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As a programmer of both languages...

 
 
Toms hilidhe
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Posts: n/a
 
      12-11-2007

There seems to be constant vacuous debate about which is better or
preferable, C or C++, and it looks like one of these discussions is on-
going right now in this newsgroup.

I'm a programmer who started out in C++, and who's currently doing
an embedded systems project in C. The relationship and comparison
between the two languages is very simple in my opinion.

The objective of C++ was to build upon C; to take everything that C
can do, and then add a few more features, such as classes, operator
overloading, and exceptions.

Overlooking the small differences between the common subset of the
two languages (e.g. converting from void*, the type of character
literals), it's quite accurate to say that C++ is C with some more added
features.

So at the most basic, you can say that C++ is better than C in that
it can do everything C can does, and that it has a few more extra
features. That's great and all, but the price to pay for these extra
features is the increased complexity of the compiler. I'm currently
writing a program for the PIC 16F684 microcontroller (which is less than
the size of a postage stamp), and there wouldn't be a snowball's chance
in hell of me finding a C++ compiler for it. Why? Because nobody's
bothered writing one. I mean *have* *you* *seen* the size of the C++
Standard? :-O Not only that, but when programming for embedded systems,
the nature of the programs doesn't tend to give rise to a desire for
object-orientated programming. The current program I'm writing is a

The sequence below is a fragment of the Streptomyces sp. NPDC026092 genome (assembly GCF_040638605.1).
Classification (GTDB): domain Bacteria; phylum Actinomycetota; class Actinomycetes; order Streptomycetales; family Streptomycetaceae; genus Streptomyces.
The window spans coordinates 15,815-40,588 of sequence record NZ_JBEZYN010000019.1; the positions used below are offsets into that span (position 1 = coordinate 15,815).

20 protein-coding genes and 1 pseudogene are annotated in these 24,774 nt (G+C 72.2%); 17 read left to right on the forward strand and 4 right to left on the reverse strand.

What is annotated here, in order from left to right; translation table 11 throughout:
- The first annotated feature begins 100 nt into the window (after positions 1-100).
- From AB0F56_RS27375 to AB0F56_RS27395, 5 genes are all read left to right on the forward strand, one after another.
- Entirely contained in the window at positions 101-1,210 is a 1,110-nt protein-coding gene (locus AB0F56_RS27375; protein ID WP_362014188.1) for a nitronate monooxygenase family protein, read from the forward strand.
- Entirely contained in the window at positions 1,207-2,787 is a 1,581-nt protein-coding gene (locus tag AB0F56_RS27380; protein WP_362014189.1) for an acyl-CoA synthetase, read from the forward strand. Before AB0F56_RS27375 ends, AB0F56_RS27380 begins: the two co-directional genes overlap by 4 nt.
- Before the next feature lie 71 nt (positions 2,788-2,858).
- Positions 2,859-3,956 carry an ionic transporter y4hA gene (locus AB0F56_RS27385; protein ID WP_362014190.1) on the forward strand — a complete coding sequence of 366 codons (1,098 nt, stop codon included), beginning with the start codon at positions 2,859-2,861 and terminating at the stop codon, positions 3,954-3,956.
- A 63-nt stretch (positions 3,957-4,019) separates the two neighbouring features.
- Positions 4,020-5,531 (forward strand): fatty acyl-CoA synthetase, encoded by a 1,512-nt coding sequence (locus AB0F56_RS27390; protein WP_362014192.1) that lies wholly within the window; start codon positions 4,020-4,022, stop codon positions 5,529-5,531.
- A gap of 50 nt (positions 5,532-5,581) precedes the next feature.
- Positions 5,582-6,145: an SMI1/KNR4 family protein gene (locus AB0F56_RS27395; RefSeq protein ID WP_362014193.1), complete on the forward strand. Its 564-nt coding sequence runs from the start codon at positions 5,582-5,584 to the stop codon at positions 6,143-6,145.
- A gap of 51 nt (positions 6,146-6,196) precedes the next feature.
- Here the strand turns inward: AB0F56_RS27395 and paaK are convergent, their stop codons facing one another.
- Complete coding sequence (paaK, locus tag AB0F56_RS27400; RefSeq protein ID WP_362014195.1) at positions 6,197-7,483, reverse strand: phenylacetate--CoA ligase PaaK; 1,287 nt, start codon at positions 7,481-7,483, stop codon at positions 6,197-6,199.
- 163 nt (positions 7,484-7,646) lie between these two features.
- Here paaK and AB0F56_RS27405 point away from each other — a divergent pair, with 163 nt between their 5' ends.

Connect4 game, and there hasn't be one instance yet in which I've
yearned for object orientation (even though I use classes extensively
when writing PC applications).

So my own point of view is that while C++ is the programming
language to be used today for PC's, game consoles and the like, C is
still the king when it comes to embedded systems, and that doesn't seem
like changing any time soon. And for the less-than-proficient among us,
there's Java for PC's, and Basic for micrcontrollers.

--
Toms hilidhe
 
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Richard Heathfield
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      12-11-2007
Toms hilidhe said:

>
> There seems to be constant vacuous debate about which is better or
> preferable, C or C++, and it looks like one of these discussions is on-
> going right now in this newsgroup.


It is indeed a vacuous debate. Some problems fit better in C than in C++
and vice versa, and some programmers are better at C than at C++ and vice
versa. One's language choice depends partly on the program and partly on
the programmer.

<snip>

--
Richard Heathfield <http://www.cpax.org.uk>
Email: -http://www. +rjh@
Google users: <http://www.cpax.org.uk/prg/writings/googly.php>
"Usenet is a strange place" - dmr 29 July 1999
 
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Martin Ambuhl
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      12-11-2007
"Tom��������������� ���������������� " wrote:
> There seems to be constant vacuous debate about which is better or
> preferable, C or C++, and it looks like one of these discussions is on-
> going right now in this newsgroup.


Not really, except for a few idiots like you who try to restart such
stupid "debate". Go away.

[vapid language-war fodder snipped]
 
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jacob navia
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      12-11-2007
Toms hilidhe wrote:
> There seems to be constant vacuous debate about which is better or
> preferable, C or C++, and it looks like one of these discussions is on-
> going right now in this newsgroup.
>


No, it has never been a discussion about C or C++, since most people
here will agree that C is the better choice

What we are discussing is whether we should incorporate into C some
modifications like operator overloading and try/catch into the core C
language.

I have developed a C compiler that implements those enhancements in a
way that is compatible with the C standard. This offends many people
here that say that C "doesn't need" those things and even if it
disappears, it is better to leave it like it is now.

> I'm a programmer who started out in C++, and who's currently doing
> an embedded systems project in C. The relationship and comparison
> between the two languages is very simple in my opinion.